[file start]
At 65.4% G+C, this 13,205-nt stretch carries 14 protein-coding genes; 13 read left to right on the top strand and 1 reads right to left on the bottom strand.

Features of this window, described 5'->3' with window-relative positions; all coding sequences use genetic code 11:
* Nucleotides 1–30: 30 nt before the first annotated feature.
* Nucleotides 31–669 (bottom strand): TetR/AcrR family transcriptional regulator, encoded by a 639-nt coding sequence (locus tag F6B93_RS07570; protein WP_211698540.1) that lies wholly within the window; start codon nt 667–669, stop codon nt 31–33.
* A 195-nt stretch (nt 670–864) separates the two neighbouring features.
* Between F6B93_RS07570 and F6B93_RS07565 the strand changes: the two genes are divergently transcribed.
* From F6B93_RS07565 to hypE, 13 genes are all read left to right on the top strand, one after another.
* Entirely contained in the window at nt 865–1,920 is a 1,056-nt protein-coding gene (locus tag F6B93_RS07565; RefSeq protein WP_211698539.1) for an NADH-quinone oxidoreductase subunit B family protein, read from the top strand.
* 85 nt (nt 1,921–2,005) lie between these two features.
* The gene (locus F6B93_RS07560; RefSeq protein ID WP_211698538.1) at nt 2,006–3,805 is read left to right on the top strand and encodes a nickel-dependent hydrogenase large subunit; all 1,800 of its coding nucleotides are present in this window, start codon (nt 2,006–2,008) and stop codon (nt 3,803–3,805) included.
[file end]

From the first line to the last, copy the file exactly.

At 65.4% G+C, this 13,205-nt stretch carries 14 protein-coding genes; 13 read left to right on the top strand and 1 reads right to left on the bottom strand.

Features of this window, described 5'->3' with window-relative positions; all coding sequences use genetic code 11:
* Nucleotides 1–30: 30 nt before the first annotated feature.
* Nucleotides 31–669 (bottom strand): TetR/AcrR family transcriptional regulator, encoded by a 639-nt coding sequence (locus tag F6B93_RS07570; protein WP_211698540.1) that lies wholly within the window; start codon nt 667–669, stop codon nt 31–33.
* A 195-nt stretch (nt 670–864) separates the two neighbouring features.
* Between F6B93_RS07570 and F6B93_RS07565 the strand changes: the two genes are divergently transcribed.
* From F6B93_RS07565 to hypE, 13 genes are all read left to right on the top strand, one after another.
* Entirely contained in the window at nt 865–1,920 is a 1,056-nt protein-coding gene (locus tag F6B93_RS07565; RefSeq protein WP_211698539.1) for an NADH-quinone oxidoreductase subunit B family protein, read from the top strand.
* 85 nt (nt 1,921–2,005) lie between these two features.
* The gene (locus F6B93_RS07560; RefSeq protein ID WP_211698538.1) at nt 2,006–3,805 is read left to right on the top strand and encodes a nickel-dependent hydrogenase large subunit; all 1,800 of its coding nucleotides are present in this window, start codon (nt 2,006–2,008) and stop codon (nt 3,803–3,805) included.